I, (name), take you, (name)
to be my wife/husband,
to have and to hold
from this day forward;
for better, for worse,
for richer, for poorer,
in sickness and in health,
to love and to cherish, [and obey]
till death us do part,
according to God’s holy law.
In the presence of God I make this vow.
from The Marriage Service, Common Worship (Church of England)
I got married a few weeks ago, and we opted to go for the more traditional wording of the vows. While the man says “to love and to cherish”, the woman’s vows say “to love, cherish and obey”. It’s funny how a single word can cause so much angst, but this one does. Not particularly because it is in there, but because, while the rest of the vows are the same for men and women, only the woman ‘obeys’.
I am sure that, if they noticed it, some of my feminist friends will have gasped (internally- I didn’t hear any out loud gasping, so well done) at the inherent inequality of it. But it wasn’t a mistake, I haven’t lost my mind, and it wasn’t a decision I took lightly. This blog is an attempt to explain to those who find it surprising my rationale behind making that decision. You may well not agree with me at the end of it, but at least you will hopefully understand more why I chose that route. (It will also act as a reminder for me on the days I am feeling disobedient why I made the promises I did.)
Firstly, and very importantly, it was my choice. Part of my understanding of the importance and role of feminism, is that it gives women the power to make choices in decisions that impact them, rather than decisions being made on their behalf. Of course, I discussed it, at length, with Husband and I was aware of his preference. Of course that influenced my decision; the opinions of those we love always do. But Husband was also clear that it was entirely my choice as to the final decision. These are vows that we have made before God and each other, and we intend to take those promises very seriously. Husband certainly didn’t want to make me promise something that I didn’t agree with and didn’t intend to stick to.
We set out the boundaries in our discussions. In saying that I will obey Husband, that doesn’t mean anything he says I have to do. It is not a case that he clicks his fingers and I jump. In promising to obey, I have not surrendered my ability to discuss, disagree or express my opinion! For us, this bit of the vows is particularly pertinent to big decisions that we come across in life; for example, a decision on where any children we have go to school, not the colour of the curtains. We are taking about situations where a decision has to be made, but after discussing it, both listening to the other’s point of view, praying about it, discussing and praying some more, we still have different ideas of the best course of action. A democracy of 2 simply can get stuck. In those situations, someone needs the casting vote. I guess this is my pragmatic side coming through in making this choice. We’ve decided that our default is for Husband to have that casting vote. Sometimes it might be me, depending on the situation. An obvious example is my work. Obviously Husband doesn’t have jurisdiction over my work decisions, but it may well be that with other decisions we decide that it makes sense for me to have the final decision.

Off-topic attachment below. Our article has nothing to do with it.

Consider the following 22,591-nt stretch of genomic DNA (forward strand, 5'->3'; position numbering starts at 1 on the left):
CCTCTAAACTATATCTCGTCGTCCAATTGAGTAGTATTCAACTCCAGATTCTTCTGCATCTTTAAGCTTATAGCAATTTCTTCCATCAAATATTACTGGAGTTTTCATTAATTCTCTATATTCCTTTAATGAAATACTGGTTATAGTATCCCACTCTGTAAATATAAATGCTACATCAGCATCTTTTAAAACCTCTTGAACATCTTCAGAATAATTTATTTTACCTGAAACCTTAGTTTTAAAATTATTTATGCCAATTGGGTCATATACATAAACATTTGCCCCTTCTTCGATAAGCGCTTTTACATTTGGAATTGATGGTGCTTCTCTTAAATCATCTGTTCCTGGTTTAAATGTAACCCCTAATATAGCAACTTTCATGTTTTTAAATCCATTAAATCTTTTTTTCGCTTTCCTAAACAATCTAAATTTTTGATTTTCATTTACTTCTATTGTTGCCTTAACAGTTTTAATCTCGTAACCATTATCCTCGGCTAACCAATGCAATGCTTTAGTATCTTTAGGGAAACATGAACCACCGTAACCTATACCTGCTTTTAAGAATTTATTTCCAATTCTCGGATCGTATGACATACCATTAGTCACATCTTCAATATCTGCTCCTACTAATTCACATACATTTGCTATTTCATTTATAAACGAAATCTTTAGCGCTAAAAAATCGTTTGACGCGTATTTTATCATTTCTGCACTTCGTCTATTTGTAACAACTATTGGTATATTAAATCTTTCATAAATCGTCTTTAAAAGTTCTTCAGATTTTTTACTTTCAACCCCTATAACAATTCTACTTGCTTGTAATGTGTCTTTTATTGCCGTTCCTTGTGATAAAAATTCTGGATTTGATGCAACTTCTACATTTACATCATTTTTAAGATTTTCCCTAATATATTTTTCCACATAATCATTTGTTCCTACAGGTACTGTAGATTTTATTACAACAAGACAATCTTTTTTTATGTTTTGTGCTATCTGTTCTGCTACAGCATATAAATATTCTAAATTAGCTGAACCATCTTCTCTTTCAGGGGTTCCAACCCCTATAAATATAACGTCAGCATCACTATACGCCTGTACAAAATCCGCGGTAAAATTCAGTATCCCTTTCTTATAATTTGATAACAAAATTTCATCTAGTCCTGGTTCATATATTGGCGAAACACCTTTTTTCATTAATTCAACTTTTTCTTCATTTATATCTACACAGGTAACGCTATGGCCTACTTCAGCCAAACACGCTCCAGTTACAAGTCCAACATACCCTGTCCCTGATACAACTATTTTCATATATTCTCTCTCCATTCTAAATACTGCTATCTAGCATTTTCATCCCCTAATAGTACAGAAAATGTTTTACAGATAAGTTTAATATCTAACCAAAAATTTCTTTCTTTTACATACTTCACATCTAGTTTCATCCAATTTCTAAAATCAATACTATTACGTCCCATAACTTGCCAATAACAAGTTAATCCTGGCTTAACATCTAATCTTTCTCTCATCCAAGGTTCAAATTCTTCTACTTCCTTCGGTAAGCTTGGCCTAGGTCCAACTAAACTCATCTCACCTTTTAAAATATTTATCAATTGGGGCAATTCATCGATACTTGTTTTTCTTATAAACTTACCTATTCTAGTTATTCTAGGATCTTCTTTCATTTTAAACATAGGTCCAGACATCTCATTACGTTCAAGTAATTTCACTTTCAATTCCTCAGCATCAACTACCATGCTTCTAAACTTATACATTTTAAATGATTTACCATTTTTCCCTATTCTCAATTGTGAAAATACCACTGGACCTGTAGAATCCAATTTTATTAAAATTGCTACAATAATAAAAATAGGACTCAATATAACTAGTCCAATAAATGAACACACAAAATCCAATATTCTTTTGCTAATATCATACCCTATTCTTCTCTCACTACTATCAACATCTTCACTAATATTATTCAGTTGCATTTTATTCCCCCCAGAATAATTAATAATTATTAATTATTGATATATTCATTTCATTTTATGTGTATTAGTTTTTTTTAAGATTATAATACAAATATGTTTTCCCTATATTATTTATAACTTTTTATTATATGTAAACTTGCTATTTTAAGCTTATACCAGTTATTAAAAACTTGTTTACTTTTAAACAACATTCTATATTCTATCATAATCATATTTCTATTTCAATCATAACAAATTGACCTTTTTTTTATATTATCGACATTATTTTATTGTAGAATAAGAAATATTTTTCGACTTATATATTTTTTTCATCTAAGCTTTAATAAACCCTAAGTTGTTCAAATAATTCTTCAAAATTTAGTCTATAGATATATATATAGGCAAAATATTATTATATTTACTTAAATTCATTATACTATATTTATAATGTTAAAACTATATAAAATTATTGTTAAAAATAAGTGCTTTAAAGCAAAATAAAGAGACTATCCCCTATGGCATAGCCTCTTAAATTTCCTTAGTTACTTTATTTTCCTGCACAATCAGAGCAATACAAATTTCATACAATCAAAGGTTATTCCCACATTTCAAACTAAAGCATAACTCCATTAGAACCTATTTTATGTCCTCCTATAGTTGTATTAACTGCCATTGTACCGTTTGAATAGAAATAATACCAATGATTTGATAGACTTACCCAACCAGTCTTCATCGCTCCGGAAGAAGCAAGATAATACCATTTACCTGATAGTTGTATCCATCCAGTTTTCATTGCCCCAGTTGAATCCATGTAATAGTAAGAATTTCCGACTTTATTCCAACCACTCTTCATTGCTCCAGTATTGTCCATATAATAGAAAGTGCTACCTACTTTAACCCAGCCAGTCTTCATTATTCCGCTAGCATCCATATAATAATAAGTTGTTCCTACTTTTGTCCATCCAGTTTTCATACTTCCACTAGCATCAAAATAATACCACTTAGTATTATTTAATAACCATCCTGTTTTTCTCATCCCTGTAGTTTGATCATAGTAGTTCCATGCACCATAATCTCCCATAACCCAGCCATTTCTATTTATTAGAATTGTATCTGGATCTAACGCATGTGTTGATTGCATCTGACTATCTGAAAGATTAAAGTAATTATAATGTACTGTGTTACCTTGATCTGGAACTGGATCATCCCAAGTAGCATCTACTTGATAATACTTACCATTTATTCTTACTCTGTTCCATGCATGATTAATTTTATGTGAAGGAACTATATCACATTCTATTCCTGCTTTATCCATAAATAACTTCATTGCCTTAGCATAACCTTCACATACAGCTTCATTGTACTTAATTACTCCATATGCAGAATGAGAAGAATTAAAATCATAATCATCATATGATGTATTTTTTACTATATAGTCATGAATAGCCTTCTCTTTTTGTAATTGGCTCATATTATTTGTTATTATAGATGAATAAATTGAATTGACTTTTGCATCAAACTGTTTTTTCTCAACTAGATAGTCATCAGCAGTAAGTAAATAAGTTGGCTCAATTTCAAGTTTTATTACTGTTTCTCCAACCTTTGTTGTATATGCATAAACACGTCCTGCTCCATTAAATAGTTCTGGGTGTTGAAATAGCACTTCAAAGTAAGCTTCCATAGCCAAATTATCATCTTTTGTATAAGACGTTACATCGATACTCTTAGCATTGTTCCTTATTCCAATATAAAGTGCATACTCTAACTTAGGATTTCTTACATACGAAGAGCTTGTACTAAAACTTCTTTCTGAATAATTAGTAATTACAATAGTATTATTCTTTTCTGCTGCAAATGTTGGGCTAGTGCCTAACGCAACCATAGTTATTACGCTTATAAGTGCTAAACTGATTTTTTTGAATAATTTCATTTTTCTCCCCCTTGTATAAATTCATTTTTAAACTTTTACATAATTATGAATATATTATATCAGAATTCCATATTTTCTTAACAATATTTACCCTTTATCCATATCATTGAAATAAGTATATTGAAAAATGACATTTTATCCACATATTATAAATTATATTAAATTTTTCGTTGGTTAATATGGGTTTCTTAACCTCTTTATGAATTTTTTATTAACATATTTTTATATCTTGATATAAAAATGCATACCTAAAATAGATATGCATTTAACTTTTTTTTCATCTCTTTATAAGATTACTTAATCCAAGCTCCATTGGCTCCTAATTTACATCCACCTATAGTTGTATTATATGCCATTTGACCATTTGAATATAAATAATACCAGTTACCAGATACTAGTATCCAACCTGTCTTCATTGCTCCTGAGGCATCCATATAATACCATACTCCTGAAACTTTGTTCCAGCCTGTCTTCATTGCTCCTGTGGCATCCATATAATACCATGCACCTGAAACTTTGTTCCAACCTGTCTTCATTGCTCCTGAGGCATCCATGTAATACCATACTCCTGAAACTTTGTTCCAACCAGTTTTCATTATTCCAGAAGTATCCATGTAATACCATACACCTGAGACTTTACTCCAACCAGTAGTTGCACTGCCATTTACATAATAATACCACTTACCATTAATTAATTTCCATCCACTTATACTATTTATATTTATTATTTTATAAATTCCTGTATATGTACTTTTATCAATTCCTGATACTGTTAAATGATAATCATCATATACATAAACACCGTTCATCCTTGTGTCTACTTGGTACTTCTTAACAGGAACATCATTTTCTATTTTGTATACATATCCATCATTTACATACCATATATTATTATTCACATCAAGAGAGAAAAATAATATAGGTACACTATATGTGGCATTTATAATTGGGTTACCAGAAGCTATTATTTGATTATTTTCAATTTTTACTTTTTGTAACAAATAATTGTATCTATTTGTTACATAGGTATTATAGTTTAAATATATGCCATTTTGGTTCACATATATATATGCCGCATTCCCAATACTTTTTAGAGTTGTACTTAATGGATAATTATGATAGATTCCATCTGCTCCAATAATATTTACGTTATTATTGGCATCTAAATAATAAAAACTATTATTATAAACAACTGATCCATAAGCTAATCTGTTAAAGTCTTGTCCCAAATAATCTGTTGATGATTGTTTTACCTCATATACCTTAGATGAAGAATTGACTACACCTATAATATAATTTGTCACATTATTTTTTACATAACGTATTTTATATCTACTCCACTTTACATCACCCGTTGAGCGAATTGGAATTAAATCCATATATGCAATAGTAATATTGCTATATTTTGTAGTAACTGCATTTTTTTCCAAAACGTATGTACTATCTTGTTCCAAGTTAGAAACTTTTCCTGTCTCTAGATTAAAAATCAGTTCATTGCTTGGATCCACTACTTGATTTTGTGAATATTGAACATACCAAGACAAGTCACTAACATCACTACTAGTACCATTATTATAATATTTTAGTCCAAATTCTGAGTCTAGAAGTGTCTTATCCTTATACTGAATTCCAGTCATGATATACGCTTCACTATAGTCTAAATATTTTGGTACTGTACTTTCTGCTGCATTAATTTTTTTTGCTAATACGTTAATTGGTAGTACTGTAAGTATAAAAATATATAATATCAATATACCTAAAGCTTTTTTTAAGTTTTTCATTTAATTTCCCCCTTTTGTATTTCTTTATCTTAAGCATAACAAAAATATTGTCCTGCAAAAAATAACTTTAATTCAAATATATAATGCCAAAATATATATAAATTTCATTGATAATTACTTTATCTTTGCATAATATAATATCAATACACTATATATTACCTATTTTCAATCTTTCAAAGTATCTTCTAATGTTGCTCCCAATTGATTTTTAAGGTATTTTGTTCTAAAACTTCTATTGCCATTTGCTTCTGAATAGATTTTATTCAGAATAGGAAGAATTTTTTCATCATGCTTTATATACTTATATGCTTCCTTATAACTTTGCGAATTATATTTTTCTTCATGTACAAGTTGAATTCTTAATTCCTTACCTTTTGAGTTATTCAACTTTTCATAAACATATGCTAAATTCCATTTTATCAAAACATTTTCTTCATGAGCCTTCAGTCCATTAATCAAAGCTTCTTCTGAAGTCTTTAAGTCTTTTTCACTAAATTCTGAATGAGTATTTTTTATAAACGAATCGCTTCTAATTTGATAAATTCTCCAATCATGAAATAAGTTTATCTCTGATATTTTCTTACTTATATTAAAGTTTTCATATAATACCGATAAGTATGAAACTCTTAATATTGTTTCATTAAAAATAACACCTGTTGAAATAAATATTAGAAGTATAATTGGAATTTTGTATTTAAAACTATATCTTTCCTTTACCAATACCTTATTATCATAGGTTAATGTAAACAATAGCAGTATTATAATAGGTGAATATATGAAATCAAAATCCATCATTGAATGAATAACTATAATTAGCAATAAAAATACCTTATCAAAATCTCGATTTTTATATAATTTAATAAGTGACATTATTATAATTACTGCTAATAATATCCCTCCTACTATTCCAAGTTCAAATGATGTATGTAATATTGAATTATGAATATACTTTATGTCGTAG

While we are talking about work, there was another aspect I had not considered before Husband raised it. He reminded me that in my future line of work (being a vicar), I am likely to be responsible for making a lot of decisions, every day. We cannot always predict the outcome of our decisions, but we all carry the weight of responsibility for the decisions we make. In a profession such as the priesthood (but also many other careers such as social work, teaching, nursing etc.), our decisions can have profound long term impacts on people’s lives, for good or ill. That’s a lot of responsibility. Husband’s job, on the other hand, while it involves decision making as all life does, doesn’t involve the same type of decisions. By taking on the role of lead decision maker in the family, he is also taking on the responsibility that carries, and taking it off me. He is not doing this to gain power over me, but to love and help me. (This again doesn’t mean that I am passive in decision making, nor does it mean I won’t take ownership of decisions we reach, nor that if it goes wrong I will ascribe blame to Husband, but he will still carry more weight of responsibility simply by having made the decision).